There are always some downsides to cancer screening. These include the economic costs of the screening maneuver, and of the follow-up tests of persons who screen as positive. In addition, usually there are physical costs associated with treatment of those persons diagnosed with cancer who were not in fact benefited by early detection. Therefore, it is important for studies that seek to assess the efficacy of cancer screening to document as accurately as possible not just the presence of a benefit to be weighed against these negatives, but the size of that benefit. While non-randomized studies have been successful in quantifying the large favorable impact of certain screening modalities – such as sigmoidoscopy (Selby et al., 1992) and cervical cytology (Kamineni et al., 2013; Rustagi et al., 2014) – randomized trials generally are needed when the expected benefit of screening is of relatively small or moderate magnitude. However, as Miettinen reminds us, there are features of many randomized trials of screening that can lead to a falsely low estimate of the mortality reduction associated with the introduction of a long-term screening program.
Especially in studies in which participants are not restricted to those who have expressed a willingness to allow chance to dictate their screening status, the degree of non-adherence to a screening intervention can be considerable. An intent- to-screen analysis inevitably will provide a watered-down estimate of any favorable impact of the intervention in those who actually receive it. As a means of overcoming this bias, some recent trials have compared the observed mortality from breast cancer (Moss et al., 2006) or colorectal cancer (Atkin et al., 2010), for example, between screening compliers and the mortality expected among control participants who would have been screened had screening been offered to them. This expected mortality is estimated by: (a) documenting the proportion of noncompliers in the intervention arm of the trial, along with their cancer-specific mortality rate; and (b) subtracting from persons in the unscreened arm of the trial both the number of hypothetical noncompliers and the number of cancer deaths projected to have occurred in them.
Randomized trials of radiologic screening for lung cancer by means of chest X-ray did not observe a reduction in lung cancer mortality associated with screening (Marcus et al., 2000). In contrast, later trials of radiologic screening by means of helical CT did observe such a reduction (The National Lung Screening Trial Research Team, 2011). Almost certainly, the difference was due to the heightened sensitivity of helical CT screening in identifying small, potentially curable, bronchial lesions. Similarly, improvement in the efficacy of treatment of screen-detected lesions would have the potential to increase the beneficial impact of screening. (Correspondingly, improvement in the efficacy of treatment of clinically-detected lesions, more so than of screen-detected lesions, has the potential to diminish the efficacy of screening.) So, the results of a randomized trial done during one period of time may not be what could be expected later on.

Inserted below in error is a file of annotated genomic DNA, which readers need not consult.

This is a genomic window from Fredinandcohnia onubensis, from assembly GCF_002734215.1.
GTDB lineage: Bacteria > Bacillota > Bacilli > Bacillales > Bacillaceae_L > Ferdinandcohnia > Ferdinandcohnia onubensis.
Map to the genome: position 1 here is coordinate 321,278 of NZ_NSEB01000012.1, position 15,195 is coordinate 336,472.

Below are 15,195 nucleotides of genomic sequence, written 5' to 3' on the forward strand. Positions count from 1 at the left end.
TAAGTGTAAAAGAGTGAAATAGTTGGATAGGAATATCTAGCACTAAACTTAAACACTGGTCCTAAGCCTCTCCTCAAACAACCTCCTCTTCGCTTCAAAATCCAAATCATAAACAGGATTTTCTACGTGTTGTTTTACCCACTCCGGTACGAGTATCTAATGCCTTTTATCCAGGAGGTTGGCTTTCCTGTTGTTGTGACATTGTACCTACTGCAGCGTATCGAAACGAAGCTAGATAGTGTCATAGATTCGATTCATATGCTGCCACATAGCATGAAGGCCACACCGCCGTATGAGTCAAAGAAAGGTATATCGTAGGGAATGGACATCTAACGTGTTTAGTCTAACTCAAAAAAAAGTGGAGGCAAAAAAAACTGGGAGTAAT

Screening is designed to identify cancers at an early stage of their natural history, and so the deaths that a successful screening measure can prevent typically are those that would occur no sooner than several years after the tumor (or a precursor lesion) has been screen-detected. Therefore, in a comparison of mortality from a given form of cancer between persons assigned and not assigned to be screened, for a period of time (perhaps several years or more) there would not be a difference between the groups, even for a highly effective screening measure (Hanley, 2010). The absence of a mortality difference in the early years will dilute the estimate of the benefit that would be present in screenees in the longer term. For example, the estimated 15% reduction in prostate cancer mortality associated with PSA screening in the European Study of Screening for Prostate Cancer (Schroder et al., 2009) was based on an analysis in which the average duration of follow-up of participants was nine years. However, during the first seven years following the initiation of screening there was NO mortality reduction seen - many prostate cancers that ultimately prove fatal likely have a relatively long natural history. All of the mortality reduction that was observed in the trial was due to a considerably larger reduction beginning more than seven years from screening initiation. When the screening program and participant follow-up continued through 13 years, the mortality reduction (calculated across all years) grew to 21% (Schroder et al., 2014).
Miettinen bemoans the relative dearth of involvement of epidemiological researchers in randomized trials of screening for cancer, implying (to me) that he believes that the planning of the design and analysis of future trials would do well to consider issues such as 1–3 above. I would add to this the recommendation that when seeking to estimate the benefits of recommending or providing screening to members of a given population, persons INTERPRETING the results of randomized trials of cancer screening (past and future) also would do well to consider these issues.
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